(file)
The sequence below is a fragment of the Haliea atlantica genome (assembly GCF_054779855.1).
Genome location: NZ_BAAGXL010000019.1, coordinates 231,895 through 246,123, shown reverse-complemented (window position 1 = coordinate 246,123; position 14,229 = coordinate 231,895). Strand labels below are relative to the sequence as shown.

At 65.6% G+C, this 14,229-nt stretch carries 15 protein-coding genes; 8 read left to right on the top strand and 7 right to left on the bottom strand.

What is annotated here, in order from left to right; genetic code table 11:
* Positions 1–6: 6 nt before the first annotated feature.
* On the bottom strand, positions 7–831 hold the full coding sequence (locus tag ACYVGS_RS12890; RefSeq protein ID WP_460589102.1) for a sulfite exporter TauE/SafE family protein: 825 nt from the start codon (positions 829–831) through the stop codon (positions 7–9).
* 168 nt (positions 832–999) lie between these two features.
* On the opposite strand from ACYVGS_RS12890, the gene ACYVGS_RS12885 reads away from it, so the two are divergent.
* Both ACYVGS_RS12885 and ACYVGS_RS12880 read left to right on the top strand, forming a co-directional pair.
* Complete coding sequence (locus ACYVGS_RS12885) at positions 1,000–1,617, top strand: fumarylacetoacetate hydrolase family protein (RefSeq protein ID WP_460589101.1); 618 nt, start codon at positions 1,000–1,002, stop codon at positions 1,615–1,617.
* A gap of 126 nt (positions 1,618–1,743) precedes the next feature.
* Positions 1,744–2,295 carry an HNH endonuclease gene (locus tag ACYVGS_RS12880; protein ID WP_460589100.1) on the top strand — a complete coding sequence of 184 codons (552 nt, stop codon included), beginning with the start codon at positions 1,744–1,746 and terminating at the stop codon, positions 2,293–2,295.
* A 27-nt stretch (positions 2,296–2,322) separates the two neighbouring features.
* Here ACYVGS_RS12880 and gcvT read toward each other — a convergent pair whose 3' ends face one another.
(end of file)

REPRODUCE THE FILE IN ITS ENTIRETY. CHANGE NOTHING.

The sequence below is a fragment of the Haliea atlantica genome (assembly GCF_054779855.1).
Genome location: NZ_BAAGXL010000019.1, coordinates 231,895 through 246,123, shown reverse-complemented (window position 1 = coordinate 246,123; position 14,229 = coordinate 231,895). Strand labels below are relative to the sequence as shown.

At 65.6% G+C, this 14,229-nt stretch carries 15 protein-coding genes; 8 read left to right on the top strand and 7 right to left on the bottom strand.

What is annotated here, in order from left to right; genetic code table 11:
* Positions 1–6: 6 nt before the first annotated feature.
* On the bottom strand, positions 7–831 hold the full coding sequence (locus tag ACYVGS_RS12890; RefSeq protein ID WP_460589102.1) for a sulfite exporter TauE/SafE family protein: 825 nt from the start codon (positions 829–831) through the stop codon (positions 7–9).
* 168 nt (positions 832–999) lie between these two features.
* On the opposite strand from ACYVGS_RS12890, the gene ACYVGS_RS12885 reads away from it, so the two are divergent.
* Both ACYVGS_RS12885 and ACYVGS_RS12880 read left to right on the top strand, forming a co-directional pair.
* Complete coding sequence (locus ACYVGS_RS12885) at positions 1,000–1,617, top strand: fumarylacetoacetate hydrolase family protein (RefSeq protein ID WP_460589101.1); 618 nt, start codon at positions 1,000–1,002, stop codon at positions 1,615–1,617.
* A gap of 126 nt (positions 1,618–1,743) precedes the next feature.
* Positions 1,744–2,295 carry an HNH endonuclease gene (locus tag ACYVGS_RS12880; protein ID WP_460589100.1) on the top strand — a complete coding sequence of 184 codons (552 nt, stop codon included), beginning with the start codon at positions 1,744–1,746 and terminating at the stop codon, positions 2,293–2,295.
* A 27-nt stretch (positions 2,296–2,322) separates the two neighbouring features.
* Here ACYVGS_RS12880 and gcvT read toward each other — a convergent pair whose 3' ends face one another.